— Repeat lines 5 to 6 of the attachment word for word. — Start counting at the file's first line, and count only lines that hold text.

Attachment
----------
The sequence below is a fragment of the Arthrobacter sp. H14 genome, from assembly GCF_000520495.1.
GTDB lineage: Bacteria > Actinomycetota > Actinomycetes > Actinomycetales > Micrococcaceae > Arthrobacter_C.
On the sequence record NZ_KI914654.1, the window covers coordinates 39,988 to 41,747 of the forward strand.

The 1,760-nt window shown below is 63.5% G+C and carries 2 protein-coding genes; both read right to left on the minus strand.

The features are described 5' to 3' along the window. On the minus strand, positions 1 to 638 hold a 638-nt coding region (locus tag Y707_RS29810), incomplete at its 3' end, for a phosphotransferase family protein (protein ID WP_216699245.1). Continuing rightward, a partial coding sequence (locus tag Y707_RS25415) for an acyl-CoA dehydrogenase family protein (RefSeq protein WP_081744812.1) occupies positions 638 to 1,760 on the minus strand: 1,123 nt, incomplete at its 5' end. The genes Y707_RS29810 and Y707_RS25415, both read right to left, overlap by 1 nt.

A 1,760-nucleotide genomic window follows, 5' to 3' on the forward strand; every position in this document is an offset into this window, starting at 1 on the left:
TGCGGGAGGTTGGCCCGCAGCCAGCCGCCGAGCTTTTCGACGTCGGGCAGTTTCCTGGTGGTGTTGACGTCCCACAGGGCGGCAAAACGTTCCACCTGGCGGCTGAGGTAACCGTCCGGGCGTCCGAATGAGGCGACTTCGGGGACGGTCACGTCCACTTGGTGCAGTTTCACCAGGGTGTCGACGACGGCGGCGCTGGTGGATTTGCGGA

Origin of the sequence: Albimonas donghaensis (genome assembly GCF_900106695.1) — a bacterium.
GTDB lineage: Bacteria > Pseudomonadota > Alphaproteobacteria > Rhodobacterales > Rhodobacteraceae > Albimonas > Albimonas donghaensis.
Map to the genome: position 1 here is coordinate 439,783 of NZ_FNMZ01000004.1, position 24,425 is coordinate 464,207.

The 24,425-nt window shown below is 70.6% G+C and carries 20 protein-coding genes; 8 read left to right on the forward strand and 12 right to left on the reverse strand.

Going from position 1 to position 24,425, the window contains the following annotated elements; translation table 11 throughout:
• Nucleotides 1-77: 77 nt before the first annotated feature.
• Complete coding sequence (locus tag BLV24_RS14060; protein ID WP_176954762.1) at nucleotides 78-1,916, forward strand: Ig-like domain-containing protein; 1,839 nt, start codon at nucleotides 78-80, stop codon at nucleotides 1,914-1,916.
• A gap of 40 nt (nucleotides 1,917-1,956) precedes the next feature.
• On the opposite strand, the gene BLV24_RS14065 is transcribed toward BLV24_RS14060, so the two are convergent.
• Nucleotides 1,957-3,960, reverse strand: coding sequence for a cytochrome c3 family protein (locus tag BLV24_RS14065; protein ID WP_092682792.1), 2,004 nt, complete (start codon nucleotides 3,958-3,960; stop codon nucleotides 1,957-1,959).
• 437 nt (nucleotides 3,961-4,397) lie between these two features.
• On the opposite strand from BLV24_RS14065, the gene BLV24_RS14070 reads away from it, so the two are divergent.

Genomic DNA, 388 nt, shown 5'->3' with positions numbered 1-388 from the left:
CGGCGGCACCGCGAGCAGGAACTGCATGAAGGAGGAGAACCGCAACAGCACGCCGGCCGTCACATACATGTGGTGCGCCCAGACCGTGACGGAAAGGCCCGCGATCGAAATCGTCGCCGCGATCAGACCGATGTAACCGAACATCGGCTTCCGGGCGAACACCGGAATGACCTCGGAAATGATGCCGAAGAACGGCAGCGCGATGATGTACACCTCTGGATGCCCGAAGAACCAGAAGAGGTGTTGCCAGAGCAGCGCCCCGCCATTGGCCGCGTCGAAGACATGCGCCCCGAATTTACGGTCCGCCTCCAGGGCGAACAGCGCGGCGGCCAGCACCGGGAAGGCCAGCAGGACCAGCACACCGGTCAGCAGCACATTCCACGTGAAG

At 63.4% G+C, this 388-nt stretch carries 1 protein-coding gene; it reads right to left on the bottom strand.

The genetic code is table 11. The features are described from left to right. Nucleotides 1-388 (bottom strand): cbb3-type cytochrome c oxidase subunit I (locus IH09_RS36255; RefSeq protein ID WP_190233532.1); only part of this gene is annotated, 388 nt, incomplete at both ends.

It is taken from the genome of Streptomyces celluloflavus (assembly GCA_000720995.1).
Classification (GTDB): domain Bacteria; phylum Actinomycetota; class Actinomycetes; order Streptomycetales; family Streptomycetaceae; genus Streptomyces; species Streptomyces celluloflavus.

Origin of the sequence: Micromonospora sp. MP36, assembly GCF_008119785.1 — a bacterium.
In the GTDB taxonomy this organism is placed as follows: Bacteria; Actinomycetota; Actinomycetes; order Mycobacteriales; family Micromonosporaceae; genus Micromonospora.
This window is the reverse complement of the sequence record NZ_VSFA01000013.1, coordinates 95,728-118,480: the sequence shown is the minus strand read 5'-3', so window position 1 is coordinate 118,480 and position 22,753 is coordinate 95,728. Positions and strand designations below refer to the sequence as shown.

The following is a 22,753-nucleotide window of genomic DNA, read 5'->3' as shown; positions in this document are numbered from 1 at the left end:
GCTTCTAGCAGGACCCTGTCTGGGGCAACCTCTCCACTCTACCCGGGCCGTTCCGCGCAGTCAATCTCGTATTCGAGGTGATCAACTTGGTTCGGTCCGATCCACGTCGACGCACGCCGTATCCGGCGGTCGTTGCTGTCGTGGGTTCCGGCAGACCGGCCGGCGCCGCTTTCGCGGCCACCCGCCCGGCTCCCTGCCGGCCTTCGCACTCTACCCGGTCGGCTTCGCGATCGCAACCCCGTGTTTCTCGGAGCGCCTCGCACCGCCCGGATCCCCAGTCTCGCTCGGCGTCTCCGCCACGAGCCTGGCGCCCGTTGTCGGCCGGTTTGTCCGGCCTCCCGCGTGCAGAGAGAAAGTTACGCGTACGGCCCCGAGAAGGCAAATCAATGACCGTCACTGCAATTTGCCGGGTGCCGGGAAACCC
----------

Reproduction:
The features are described 5' to 3' along the window. On the minus strand, positions 1 to 638 hold a 638-nt coding region (locus tag Y707_RS29810), incomplete at its 3' end, for a phosphotransferase family protein (protein ID WP_216699245.1). Continuing rightward, a partial coding sequence (locus tag Y707_RS25415) for an acyl-CoA dehydrogenase family protein (RefSeq protein WP_081744812.1) occupies positions 638 to 1,760 on the minus strand: 1,123 nt, incomplete at its 5' end. The genes Y707_RS29810 and Y707_RS25415, both read right to left, overlap by 1 nt.

A 1,760-nucleotide genomic window follows, 5' to 3' on the forward strand; every position in this document is an offset into this window, starting at 1 on the left: